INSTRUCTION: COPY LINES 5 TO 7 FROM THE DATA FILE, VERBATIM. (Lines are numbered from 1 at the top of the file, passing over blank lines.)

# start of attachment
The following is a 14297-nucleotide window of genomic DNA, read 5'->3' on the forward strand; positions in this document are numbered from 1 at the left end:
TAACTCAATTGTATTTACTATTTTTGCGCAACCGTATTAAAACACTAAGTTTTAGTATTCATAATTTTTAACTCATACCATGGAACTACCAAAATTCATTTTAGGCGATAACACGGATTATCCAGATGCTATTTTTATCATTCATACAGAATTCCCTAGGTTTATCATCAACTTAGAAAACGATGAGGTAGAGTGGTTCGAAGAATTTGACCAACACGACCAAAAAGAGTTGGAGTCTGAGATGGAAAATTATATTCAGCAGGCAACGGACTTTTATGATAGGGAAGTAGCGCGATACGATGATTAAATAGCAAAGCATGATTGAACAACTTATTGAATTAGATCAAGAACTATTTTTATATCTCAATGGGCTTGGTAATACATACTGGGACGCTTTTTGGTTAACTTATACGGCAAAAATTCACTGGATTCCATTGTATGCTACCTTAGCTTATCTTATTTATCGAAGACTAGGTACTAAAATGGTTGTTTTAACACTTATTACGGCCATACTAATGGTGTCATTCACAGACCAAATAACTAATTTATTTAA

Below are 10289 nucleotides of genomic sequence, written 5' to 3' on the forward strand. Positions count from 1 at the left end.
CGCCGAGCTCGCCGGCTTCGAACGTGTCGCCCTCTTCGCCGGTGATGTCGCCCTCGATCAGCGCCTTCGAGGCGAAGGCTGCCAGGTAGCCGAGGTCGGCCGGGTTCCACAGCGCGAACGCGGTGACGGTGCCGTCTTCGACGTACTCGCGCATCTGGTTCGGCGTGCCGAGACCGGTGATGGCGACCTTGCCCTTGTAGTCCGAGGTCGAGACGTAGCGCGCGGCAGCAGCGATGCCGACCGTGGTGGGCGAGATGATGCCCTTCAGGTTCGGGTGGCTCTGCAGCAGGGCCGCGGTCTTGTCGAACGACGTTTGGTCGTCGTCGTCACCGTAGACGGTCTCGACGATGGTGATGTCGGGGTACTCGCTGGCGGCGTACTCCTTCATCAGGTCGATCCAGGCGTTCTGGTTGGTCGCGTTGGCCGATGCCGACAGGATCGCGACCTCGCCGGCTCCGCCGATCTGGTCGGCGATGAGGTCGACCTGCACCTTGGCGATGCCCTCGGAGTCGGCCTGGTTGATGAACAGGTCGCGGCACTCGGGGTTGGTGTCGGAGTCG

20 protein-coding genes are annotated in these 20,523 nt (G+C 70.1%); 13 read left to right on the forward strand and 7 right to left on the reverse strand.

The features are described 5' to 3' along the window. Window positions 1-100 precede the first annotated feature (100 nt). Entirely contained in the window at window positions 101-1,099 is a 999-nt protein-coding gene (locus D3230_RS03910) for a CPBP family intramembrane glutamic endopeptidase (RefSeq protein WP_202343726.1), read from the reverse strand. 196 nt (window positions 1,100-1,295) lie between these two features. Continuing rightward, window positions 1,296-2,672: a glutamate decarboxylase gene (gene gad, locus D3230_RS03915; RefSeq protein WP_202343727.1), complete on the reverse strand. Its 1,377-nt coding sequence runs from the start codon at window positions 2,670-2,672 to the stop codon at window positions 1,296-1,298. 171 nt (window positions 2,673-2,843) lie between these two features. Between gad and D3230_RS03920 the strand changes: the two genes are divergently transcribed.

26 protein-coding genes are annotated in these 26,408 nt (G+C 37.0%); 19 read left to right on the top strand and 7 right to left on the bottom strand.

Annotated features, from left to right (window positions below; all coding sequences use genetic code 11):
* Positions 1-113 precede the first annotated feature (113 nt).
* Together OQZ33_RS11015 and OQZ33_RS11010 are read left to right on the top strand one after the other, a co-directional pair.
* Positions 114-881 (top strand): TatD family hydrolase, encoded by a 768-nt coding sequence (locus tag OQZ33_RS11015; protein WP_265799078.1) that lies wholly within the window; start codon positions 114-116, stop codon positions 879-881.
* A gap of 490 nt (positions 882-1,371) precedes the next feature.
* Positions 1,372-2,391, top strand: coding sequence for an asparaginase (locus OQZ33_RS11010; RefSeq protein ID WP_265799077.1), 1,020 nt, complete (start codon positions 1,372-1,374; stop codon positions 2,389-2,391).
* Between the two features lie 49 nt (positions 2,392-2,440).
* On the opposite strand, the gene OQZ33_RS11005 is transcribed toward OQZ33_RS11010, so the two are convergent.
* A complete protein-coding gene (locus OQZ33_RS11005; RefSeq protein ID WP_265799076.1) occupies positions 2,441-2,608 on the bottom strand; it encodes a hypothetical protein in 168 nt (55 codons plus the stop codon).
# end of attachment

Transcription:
20 protein-coding genes are annotated in these 20,523 nt (G+C 70.1%); 13 read left to right on the forward strand and 7 right to left on the reverse strand.

The features are described 5' to 3' along the window. Window positions 1-100 precede the first annotated feature (100 nt). Entirely contained in the window at window positions 101-1,099 is a 999-nt protein-coding gene (locus D3230_RS03910) for a CPBP family intramembrane glutamic endopeptidase (RefSeq protein WP_202343726.1), read from the reverse strand. 196 nt (window positions 1,100-1,295) lie between these two features. Continuing rightward, window positions 1,296-2,672: a glutamate decarboxylase gene (gene gad, locus D3230_RS03915; RefSeq protein WP_202343727.1), complete on the reverse strand. Its 1,377-nt coding sequence runs from the start codon at window positions 2,670-2,672 to the stop codon at window positions 1,296-1,298. 171 nt (window positions 2,673-2,843) lie between these two features. Between gad and D3230_RS03920 the strand changes: the two genes are divergently transcribed.

26 protein-coding genes are annotated in these 26,408 nt (G+C 37.0%); 19 read left to right on the top strand and 7 right to left on the bottom strand.